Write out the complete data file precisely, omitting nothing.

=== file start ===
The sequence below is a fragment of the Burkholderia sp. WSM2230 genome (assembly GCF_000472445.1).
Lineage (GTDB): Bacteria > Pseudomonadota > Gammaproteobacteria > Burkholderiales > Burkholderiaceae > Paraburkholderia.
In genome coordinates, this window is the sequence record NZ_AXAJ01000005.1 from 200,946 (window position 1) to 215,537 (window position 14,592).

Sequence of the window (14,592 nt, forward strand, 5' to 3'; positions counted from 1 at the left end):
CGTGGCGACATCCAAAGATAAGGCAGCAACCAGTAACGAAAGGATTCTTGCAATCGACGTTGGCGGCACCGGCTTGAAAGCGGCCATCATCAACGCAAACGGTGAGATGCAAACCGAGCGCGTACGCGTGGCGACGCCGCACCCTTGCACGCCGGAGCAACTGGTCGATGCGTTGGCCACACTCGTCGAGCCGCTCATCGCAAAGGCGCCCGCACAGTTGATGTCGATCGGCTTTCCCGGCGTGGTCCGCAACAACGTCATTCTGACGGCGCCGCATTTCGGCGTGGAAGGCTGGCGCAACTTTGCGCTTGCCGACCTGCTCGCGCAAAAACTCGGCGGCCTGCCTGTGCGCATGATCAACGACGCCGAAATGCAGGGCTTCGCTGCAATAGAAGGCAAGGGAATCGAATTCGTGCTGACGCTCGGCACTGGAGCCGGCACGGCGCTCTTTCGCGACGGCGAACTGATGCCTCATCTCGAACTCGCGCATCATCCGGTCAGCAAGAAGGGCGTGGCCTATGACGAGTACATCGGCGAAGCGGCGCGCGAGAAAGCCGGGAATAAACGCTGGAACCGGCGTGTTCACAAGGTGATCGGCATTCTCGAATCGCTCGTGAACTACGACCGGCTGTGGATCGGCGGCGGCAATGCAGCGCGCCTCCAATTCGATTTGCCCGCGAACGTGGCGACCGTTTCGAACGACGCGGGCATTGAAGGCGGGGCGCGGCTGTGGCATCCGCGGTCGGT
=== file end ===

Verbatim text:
The sequence below is a fragment of the Burkholderia sp. WSM2230 genome (assembly GCF_000472445.1).
Lineage (GTDB): Bacteria > Pseudomonadota > Gammaproteobacteria > Burkholderiales > Burkholderiaceae > Paraburkholderia.
In genome coordinates, this window is the sequence record NZ_AXAJ01000005.1 from 200,946 (window position 1) to 215,537 (window position 14,592).

Sequence of the window (14,592 nt, forward strand, 5' to 3'; positions counted from 1 at the left end):
CGTGGCGACATCCAAAGATAAGGCAGCAACCAGTAACGAAAGGATTCTTGCAATCGACGTTGGCGGCACCGGCTTGAAAGCGGCCATCATCAACGCAAACGGTGAGATGCAAACCGAGCGCGTACGCGTGGCGACGCCGCACCCTTGCACGCCGGAGCAACTGGTCGATGCGTTGGCCACACTCGTCGAGCCGCTCATCGCAAAGGCGCCCGCACAGTTGATGTCGATCGGCTTTCCCGGCGTGGTCCGCAACAACGTCATTCTGACGGCGCCGCATTTCGGCGTGGAAGGCTGGCGCAACTTTGCGCTTGCCGACCTGCTCGCGCAAAAACTCGGCGGCCTGCCTGTGCGCATGATCAACGACGCCGAAATGCAGGGCTTCGCTGCAATAGAAGGCAAGGGAATCGAATTCGTGCTGACGCTCGGCACTGGAGCCGGCACGGCGCTCTTTCGCGACGGCGAACTGATGCCTCATCTCGAACTCGCGCATCATCCGGTCAGCAAGAAGGGCGTGGCCTATGACGAGTACATCGGCGAAGCGGCGCGCGAGAAAGCCGGGAATAAACGCTGGAACCGGCGTGTTCACAAGGTGATCGGCATTCTCGAATCGCTCGTGAACTACGACCGGCTGTGGATCGGCGGCGGCAATGCAGCGCGCCTCCAATTCGATTTGCCCGCGAACGTGGCGACCGTTTCGAACGACGCGGGCATTGAAGGCGGGGCGCGGCTGTGGCATCCGCGGTCGGT